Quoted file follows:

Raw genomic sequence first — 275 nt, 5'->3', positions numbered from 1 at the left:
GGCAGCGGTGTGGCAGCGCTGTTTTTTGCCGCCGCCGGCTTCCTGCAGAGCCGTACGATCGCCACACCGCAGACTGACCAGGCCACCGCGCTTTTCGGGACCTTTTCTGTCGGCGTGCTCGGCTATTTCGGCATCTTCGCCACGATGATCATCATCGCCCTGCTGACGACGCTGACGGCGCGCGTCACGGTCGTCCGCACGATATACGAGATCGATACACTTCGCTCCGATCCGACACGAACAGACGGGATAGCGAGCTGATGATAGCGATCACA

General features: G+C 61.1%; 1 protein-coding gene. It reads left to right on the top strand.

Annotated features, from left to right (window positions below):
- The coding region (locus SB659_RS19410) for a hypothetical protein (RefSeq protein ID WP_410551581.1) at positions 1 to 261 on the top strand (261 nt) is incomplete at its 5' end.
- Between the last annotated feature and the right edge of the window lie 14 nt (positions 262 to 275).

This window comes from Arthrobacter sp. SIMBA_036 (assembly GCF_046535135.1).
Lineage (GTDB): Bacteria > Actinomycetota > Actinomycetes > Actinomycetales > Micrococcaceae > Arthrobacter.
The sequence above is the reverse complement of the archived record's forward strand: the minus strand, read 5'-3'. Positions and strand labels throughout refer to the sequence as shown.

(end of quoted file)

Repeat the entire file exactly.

Raw genomic sequence first — 275 nt, 5'->3', positions numbered from 1 at the left:
GGCAGCGGTGTGGCAGCGCTGTTTTTTGCCGCCGCCGGCTTCCTGCAGAGCCGTACGATCGCCACACCGCAGACTGACCAGGCCACCGCGCTTTTCGGGACCTTTTCTGTCGGCGTGCTCGGCTATTTCGGCATCTTCGCCACGATGATCATCATCGCCCTGCTGACGACGCTGACGGCGCGCGTCACGGTCGTCCGCACGATATACGAGATCGATACACTTCGCTCCGATCCGACACGAACAGACGGGATAGCGAGCTGATGATAGCGATCACA

General features: G+C 61.1%; 1 protein-coding gene. It reads left to right on the top strand.

Annotated features, from left to right (window positions below):
- The coding region (locus SB659_RS19410) for a hypothetical protein (RefSeq protein ID WP_410551581.1) at positions 1 to 261 on the top strand (261 nt) is incomplete at its 5' end.
- Between the last annotated feature and the right edge of the window lie 14 nt (positions 262 to 275).

This window comes from Arthrobacter sp. SIMBA_036 (assembly GCF_046535135.1).
Lineage (GTDB): Bacteria > Actinomycetota > Actinomycetes > Actinomycetales > Micrococcaceae > Arthrobacter.
The sequence above is the reverse complement of the archived record's forward strand: the minus strand, read 5'-3'. Positions and strand labels throughout refer to the sequence as shown.